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  • Egg Cuber Square Egg Press
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Egg Cuber Square Egg Press

by SCI

List Price: $12.37
Price: $7.09 & FREE Shipping on orders over $35. Details
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Only 13 left in stock.
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  • Makes Square Hard-Boiled Eggs
  • Clear Plastic Construction
4 new from $4.50

Frequently Bought Together

Egg Cuber Square Egg Press + Plastic Egg Mold Heart and Star + Kotobuki Plastic Egg Mold, Rabbit and Bear
Price for all three: $12.07

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Product Details

  • Shipping Weight: 1 pounds (View shipping rates and policies)
  • ASIN: B002C8ZDQE
  • Item model number: P8322
  • Average Customer Review: 4.2 out of 5 stars  See all reviews (36 customer reviews)
  • Amazon Best Sellers Rank: #22,940 in Kitchen & Dining (See Top 100 in Kitchen & Dining)
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Product Description

Create an interesting garnishing effect by transforming a round egg into a square egg. Sturdy clear plastic design. As seen on Rachael Rays TV show and site. Great for stacking eggs on a buffet, bento boxes, and childrens lunches. Make deviled eggs that do not roll around. A great conversation piece. Garnish your salads with square eggs.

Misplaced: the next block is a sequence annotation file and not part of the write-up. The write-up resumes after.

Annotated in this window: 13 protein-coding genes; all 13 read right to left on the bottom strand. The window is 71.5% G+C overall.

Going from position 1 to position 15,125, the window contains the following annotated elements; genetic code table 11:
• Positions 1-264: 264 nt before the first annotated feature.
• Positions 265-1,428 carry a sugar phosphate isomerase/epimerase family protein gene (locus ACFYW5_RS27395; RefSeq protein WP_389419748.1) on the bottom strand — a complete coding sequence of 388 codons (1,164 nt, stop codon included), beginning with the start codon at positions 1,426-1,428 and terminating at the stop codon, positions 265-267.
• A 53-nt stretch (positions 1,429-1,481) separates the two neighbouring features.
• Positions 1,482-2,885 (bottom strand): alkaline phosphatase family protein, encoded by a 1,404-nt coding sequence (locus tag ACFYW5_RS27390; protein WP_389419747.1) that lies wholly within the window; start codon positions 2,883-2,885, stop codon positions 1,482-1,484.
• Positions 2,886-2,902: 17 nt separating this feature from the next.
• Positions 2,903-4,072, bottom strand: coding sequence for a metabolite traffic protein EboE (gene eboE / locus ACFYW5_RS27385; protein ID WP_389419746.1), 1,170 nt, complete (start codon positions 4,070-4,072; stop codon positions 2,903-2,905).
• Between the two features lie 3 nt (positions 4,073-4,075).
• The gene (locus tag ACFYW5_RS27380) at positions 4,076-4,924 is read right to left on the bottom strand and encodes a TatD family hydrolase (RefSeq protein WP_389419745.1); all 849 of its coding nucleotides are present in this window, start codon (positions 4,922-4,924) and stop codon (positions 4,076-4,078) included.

Customer Questions & Answers

Customer Reviews

It's easy and best yet, it works!
Jim Jacobson
This is a fun tool to make some square eggs.
Nancy Oliver
All my hardboiled eggs are now square.
William Ekhardt

Most Helpful Customer Reviews

Verified Purchase
Length: 3:47 Mins
I heard about this cuber after I made a review of a square egg ring for fried eggs. After a while I decided to give it a shot. It's a lot of fun but it takes a little playing around with before you get consistent results. Here is what I have learned in addition to what is on this video:

1. Eggs will hard boil better if they are at least two weeks old.

2. The quicker that you cube the egg after it is cooked the squarer the yolk will be.